Neutral bacteria, or commensals, are the second largest group. Normal species of E. coli and streptococcus fall into this category. These bacteria simply take up space, and they mainly function to crowd out the undesirable bacteria without any harmful effect to the human host.

Ideally, the undesirables are minimal in number. This group include parasites and pathogenic bacteria. They secrete toxic substances that cause intestinal irritations. These toxins can be absorbed and circulated systemically. These toxins are known to hinder the liver-detoxification process at the same time that they increase the toxic load.

'Death in the colon'

As an individual ages, the balance of beneficial and toxic bacteria reverses naturally and health declines. The effects of a high-sugar diet, prescription drugs, over-the-counter medications, NSAID, drugs and alcohol use, and drinking chlorinated water - combined with the effects of a suboptimal diet - contribute to the intestinal imbalance. Antibiotics have a very direct, lethal impact on intestinal microflora because they target any susceptible bacteria indiscriminately.

The effects of antibiotics on the normal aging process accelerate the imbalance by providing an opportunity for pathogenic bacteria and candidiasis to proliferate. When the symbiotic bacteria is diminished, the positive health benefits they provide diminish, adding to the dysfunction of the intestinal cells.

Absorption is also affected, creating the intestinal inflammation that can cause the "leaky gut" syndrome. Leaky gut syndrome occurs when the gut lumen becomes damaged to the point of perforation. Perforation creates a major defect in the barrier functions of the gut, allowing substances destined for excretion access to the body.

Intestinal inflammation and perforation lead to the uptake and systemic distribution of toxic substances. Intestinal toxins are known to inhibit the liver-detoxification mechanism while they increase the toxic load. Additionally, the immune system and other parts of the body are affected by circulating endotoxins at a time when nutrient absorption and liver detoxification are impaired.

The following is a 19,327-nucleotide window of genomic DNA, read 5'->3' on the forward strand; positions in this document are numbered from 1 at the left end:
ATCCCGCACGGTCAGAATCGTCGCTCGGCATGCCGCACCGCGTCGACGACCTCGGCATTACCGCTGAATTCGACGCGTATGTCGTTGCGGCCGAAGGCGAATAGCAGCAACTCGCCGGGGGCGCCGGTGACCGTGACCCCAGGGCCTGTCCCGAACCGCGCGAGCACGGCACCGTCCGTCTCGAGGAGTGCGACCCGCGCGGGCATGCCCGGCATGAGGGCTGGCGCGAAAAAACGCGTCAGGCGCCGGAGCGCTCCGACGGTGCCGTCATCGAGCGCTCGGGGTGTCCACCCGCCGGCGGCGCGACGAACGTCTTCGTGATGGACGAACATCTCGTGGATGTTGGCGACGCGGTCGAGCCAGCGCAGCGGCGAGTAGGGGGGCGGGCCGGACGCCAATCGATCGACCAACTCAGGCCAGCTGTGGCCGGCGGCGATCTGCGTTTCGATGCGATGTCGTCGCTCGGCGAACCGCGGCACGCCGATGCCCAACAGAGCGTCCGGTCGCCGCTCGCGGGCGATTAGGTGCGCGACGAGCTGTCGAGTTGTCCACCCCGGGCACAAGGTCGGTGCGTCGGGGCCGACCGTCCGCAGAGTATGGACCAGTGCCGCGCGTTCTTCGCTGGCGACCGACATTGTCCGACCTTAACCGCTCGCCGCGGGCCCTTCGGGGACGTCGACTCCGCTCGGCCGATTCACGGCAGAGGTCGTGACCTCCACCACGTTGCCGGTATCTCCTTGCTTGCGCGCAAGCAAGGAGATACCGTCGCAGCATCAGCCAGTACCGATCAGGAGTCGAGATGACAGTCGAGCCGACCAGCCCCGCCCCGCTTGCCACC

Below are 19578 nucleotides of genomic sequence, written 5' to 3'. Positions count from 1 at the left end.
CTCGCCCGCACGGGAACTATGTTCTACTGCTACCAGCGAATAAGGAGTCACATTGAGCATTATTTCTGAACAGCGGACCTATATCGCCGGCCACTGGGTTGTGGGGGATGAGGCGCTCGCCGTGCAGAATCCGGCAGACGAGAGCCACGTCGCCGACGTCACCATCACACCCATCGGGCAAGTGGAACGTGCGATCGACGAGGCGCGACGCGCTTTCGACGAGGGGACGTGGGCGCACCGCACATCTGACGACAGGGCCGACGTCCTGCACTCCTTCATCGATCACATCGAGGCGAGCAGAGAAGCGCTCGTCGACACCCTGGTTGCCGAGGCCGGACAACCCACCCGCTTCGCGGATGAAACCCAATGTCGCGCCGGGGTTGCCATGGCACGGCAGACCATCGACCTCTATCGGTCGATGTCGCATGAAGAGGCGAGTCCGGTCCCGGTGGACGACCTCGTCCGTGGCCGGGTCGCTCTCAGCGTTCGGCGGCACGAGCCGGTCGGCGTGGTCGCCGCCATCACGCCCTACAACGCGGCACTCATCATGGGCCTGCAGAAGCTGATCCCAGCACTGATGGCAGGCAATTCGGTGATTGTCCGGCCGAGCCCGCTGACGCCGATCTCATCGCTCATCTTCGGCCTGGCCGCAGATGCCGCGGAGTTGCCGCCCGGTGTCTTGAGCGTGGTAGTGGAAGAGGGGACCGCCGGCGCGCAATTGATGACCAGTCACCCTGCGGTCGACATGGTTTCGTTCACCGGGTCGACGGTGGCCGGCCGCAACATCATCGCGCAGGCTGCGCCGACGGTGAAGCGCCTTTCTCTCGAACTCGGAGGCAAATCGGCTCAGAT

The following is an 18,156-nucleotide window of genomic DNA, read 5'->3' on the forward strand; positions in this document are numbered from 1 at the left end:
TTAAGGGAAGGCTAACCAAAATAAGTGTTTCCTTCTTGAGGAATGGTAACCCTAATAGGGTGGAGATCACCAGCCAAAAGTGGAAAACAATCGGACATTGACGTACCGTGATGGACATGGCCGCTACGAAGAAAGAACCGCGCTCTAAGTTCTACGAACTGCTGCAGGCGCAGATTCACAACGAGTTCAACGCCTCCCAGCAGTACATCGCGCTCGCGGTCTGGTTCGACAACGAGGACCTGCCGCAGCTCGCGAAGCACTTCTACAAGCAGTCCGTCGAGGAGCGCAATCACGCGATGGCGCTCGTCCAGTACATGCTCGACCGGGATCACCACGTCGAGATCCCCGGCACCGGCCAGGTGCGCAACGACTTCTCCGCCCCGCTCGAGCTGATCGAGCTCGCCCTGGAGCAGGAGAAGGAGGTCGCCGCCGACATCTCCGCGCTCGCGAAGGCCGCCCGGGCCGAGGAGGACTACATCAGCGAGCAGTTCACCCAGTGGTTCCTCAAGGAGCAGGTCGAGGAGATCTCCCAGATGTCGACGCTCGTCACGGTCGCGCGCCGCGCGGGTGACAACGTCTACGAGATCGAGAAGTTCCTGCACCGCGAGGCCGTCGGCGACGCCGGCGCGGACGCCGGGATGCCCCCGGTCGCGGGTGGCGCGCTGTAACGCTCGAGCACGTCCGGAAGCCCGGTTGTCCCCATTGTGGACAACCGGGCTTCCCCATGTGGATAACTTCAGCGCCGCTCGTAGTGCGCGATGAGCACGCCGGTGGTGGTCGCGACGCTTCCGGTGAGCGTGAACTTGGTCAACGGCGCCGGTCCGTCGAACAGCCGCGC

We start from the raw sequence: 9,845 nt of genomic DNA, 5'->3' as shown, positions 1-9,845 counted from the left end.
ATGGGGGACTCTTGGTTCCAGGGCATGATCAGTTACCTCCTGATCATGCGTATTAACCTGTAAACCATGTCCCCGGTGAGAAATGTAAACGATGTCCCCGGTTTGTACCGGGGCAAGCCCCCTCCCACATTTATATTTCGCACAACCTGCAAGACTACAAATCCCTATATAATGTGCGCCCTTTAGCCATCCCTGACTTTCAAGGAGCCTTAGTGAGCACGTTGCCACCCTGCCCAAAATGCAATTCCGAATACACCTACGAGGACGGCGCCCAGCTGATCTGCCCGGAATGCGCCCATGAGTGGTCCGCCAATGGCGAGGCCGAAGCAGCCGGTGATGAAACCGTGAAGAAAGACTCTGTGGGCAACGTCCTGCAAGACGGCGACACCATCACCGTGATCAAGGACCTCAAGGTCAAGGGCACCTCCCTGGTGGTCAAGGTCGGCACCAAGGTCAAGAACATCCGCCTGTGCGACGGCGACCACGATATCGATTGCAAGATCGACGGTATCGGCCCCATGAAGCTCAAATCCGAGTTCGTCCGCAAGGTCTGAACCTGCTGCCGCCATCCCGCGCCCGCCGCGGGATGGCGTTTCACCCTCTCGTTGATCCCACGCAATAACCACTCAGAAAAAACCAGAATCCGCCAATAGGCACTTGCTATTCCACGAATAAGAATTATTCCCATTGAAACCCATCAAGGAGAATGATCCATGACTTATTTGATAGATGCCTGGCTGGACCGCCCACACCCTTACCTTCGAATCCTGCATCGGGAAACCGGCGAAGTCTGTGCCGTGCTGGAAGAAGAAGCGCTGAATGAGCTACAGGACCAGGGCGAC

Unless the medical practitioner is trained in functional medicine, it is likely the symptoms of unwellness produced by these endotoxins won't be recognized. Left untreated, the damage progresses to manifest itself in a disease state often far removed from the GI system. Understanding the relationship of our intestinal tract to overall health and wellness clearly makes the phrase "death begins in the colon" mean something other than dying from constipation.

Nutrients to the rescue

With this understanding in mind, what can be done to protect ourselves and our patients? The answer is found in nutritional advances and functional testing that are used by functional medicine. Specific nutrients are known to aid healing of the gastrointestinal system. These nutrients include the amino acids Glutamate and L-arginine, vitamin E, beta-carotene, vitamin C, zinc, selenium, and probiotics of symbiotic bacterial to reinoculate the gut.

Of particular importance is the addition of fructooligosaccarides (FOS). FOS, a phytonutrient derived from soybeans, preferentially feeds and supports symbiotic bacteria at the expense of the harmful bacteria, enhancing the reinoculation process. Natural foods don't contain enough FOS to be effective and must be concentrated in supplemental form.

People who experience recurrent yeast infections or gastrointestinal distress after antibiotic usage may be advised to have a complete intestinal evaluation. The assessment can be performed under the guidance of a practitioner trained in functional medicine in an effort to restore intestinal health. The Great Smokies Diagnostic Laboratory in Asheville, N.C., provides lab tests to assess physiological function and diagnose intestinal function. A specific nutrient regimen can then be tailored to the individual needs of the patient.